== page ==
During the Islamic Republic era in Iran, the meaning of legal reform has reversed. Social realities, such as the high rate of educated and expert women inside Iran, as well as the economic conditions and present day demands of women in relation to the vast communication opportunities with the rest of the world is not the basis for legislation.
The pride and human dignity of these youth will be crushed if they are caught in an unequal war. Instead of building their pride, they will be caught in a slipping unequal war while the swords of other oil rich entities in the region watch. The pride will turn into defeat and this rich resource of the country will turn to depression.
Iran’s leader and his advisors have come to the conclusion that the problem lies with the only elected official at the executive level, i.e., the president. If the position were eliminated, it would not endanger the absolute authority in the country but would even provide relief to it.
I pull back the thick curtains of my hotel room. The sunshine of Cairo fills in the room. The constant sound of car honking their through the heavy traffic breaks the silence. I face a painting of Cairo; it is just like Tehran.
If it is indeed a difference of opinion and Iran deems it more appropriate to sentence children and adolescents to execution than to send them to rehabilitation centers, why did Iran sign the Convention on the Rights of the Child?
Siamak Pourzand’s repeated letters, and those of his family members, to the former president, current president, Mr. Sadegh Larijani and others are pieces of paper lying in a trash can and nobody cares to look into this man’s case who has been sentenced with espionage based on fake confessions derived under duress by judge Jaafar Saber Zafarghandi.
Besides the patent inequalities described above, a close look at the Constitution reveals serious legal impediments to the fulfillment of the necessary conditions for the freedom of opinion, religion, and sect. These are, of course, to add to the arbitrary decisions the authorities have at times applied to non-Muslims in order to restrict their freedom. Among the examples of such policies, we can refer to the right to ration books, university entrance, registration of marriages and employment with the result that a group of Iranians have been deprived of their religious and human rights.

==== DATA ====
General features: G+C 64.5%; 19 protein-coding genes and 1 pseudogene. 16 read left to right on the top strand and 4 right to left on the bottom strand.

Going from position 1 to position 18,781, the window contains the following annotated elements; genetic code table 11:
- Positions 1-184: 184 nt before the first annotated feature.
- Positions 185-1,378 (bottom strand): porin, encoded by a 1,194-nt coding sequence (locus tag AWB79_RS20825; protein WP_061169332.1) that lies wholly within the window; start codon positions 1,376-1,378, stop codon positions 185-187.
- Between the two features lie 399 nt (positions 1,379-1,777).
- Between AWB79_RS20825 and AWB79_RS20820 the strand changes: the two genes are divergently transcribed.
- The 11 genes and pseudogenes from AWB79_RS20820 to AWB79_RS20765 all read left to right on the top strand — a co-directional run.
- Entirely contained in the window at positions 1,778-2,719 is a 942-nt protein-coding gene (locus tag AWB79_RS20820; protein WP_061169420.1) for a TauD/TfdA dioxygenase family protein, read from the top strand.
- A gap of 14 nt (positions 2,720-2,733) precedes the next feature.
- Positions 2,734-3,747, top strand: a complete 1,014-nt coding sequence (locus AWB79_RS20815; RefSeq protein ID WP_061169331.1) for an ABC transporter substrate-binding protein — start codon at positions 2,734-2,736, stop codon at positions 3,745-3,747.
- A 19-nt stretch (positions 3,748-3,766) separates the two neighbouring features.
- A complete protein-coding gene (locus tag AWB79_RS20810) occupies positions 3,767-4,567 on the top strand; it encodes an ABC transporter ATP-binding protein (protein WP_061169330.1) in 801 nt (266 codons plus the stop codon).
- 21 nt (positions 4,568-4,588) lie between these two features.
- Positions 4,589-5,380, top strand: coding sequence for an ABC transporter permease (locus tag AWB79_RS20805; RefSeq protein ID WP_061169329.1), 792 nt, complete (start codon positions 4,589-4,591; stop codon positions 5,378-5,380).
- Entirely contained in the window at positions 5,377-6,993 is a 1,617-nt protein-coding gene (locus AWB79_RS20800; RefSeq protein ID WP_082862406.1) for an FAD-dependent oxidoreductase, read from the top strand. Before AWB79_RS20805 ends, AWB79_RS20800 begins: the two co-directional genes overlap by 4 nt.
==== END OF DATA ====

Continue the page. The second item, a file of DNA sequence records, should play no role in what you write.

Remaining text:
The list may go on and on, but I think my point is clear enough about the fact that the notion of equal citizenship is seriously violated throughout the body of Iranian civil and criminal law. A comparable unequal treatment can be seen in discriminatory laws targeting non-Muslims. In fact, existing laws leave these minorities in a highly vulnerable position. To be sure, certain articles of the Constitution recognize equal rights for all citizens. Specifically, Article 19 of the Constitution states, “the people of Iran from any ethnic or tribal background enjoy equal rights and color, race, language and such likes do not entail any advantages.”
Judicial security and social equality are two prerequisites of any social or political development. The rights and duties of citizens are defined in the context of legislation and laws, while the relationship between the citizen and the state is a mutual one and must be upheld by both sides. In the modern world, the citizen’s confidence in the state is secured only if his or her capabilities and aspirations are encouraged and the individual citizen is convinced of equal rights with others. It is only then that the state is accepted or perceived as the most reliable protector of the citizen’s legal rights.
As a result of the stresses endured by cultural producers of Iran over the past ten years, their professional, social, and even physical existence has been at serious risk. Fortunately, opposition to freedom of thought in general and freedom of press in particular is not a commonly held position by all members of the Iranian state. As mentioned above, after the presidential elections of 1997, President Khatami appointed a number of his colleagues with similar views to run the important ministries of Culture and Islamic Guidance and Interior.